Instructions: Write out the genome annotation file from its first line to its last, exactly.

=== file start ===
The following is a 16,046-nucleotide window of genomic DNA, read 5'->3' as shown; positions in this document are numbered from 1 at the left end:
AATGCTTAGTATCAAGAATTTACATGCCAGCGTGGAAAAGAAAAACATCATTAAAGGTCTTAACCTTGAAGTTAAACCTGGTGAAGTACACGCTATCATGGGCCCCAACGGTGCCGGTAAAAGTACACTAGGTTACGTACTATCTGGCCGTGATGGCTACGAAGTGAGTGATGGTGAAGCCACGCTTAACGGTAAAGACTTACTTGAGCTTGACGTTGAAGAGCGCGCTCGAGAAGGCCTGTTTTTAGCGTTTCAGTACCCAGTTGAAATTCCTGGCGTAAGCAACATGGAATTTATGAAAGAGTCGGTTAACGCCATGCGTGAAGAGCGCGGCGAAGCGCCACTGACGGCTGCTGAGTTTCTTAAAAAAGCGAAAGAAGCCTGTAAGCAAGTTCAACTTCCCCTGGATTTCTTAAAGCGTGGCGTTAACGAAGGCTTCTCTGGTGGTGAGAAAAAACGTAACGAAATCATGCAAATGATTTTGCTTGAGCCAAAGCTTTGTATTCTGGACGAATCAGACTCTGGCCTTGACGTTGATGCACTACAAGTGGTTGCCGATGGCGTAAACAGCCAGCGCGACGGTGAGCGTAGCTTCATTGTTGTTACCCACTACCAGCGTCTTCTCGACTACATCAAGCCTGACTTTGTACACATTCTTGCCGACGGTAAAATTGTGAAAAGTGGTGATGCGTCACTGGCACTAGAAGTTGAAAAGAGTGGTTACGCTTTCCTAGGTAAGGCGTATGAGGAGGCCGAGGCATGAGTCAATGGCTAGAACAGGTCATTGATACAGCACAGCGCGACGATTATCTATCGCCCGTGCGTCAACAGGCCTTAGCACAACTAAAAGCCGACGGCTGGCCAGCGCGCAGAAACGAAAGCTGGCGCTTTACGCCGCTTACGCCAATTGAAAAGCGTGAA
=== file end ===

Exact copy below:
The following is a 16,046-nucleotide window of genomic DNA, read 5'->3' as shown; positions in this document are numbered from 1 at the left end:
AATGCTTAGTATCAAGAATTTACATGCCAGCGTGGAAAAGAAAAACATCATTAAAGGTCTTAACCTTGAAGTTAAACCTGGTGAAGTACACGCTATCATGGGCCCCAACGGTGCCGGTAAAAGTACACTAGGTTACGTACTATCTGGCCGTGATGGCTACGAAGTGAGTGATGGTGAAGCCACGCTTAACGGTAAAGACTTACTTGAGCTTGACGTTGAAGAGCGCGCTCGAGAAGGCCTGTTTTTAGCGTTTCAGTACCCAGTTGAAATTCCTGGCGTAAGCAACATGGAATTTATGAAAGAGTCGGTTAACGCCATGCGTGAAGAGCGCGGCGAAGCGCCACTGACGGCTGCTGAGTTTCTTAAAAAAGCGAAAGAAGCCTGTAAGCAAGTTCAACTTCCCCTGGATTTCTTAAAGCGTGGCGTTAACGAAGGCTTCTCTGGTGGTGAGAAAAAACGTAACGAAATCATGCAAATGATTTTGCTTGAGCCAAAGCTTTGTATTCTGGACGAATCAGACTCTGGCCTTGACGTTGATGCACTACAAGTGGTTGCCGATGGCGTAAACAGCCAGCGCGACGGTGAGCGTAGCTTCATTGTTGTTACCCACTACCAGCGTCTTCTCGACTACATCAAGCCTGACTTTGTACACATTCTTGCCGACGGTAAAATTGTGAAAAGTGGTGATGCGTCACTGGCACTAGAAGTTGAAAAGAGTGGTTACGCTTTCCTAGGTAAGGCGTATGAGGAGGCCGAGGCATGAGTCAATGGCTAGAACAGGTCATTGATACAGCACAGCGCGACGATTATCTATCGCCCGTGCGTCAACAGGCCTTAGCACAACTAAAAGCCGACGGCTGGCCAGCGCGCAGAAACGAAAGCTGGCGCTTTACGCCGCTTACGCCAATTGAAAAGCGTGAA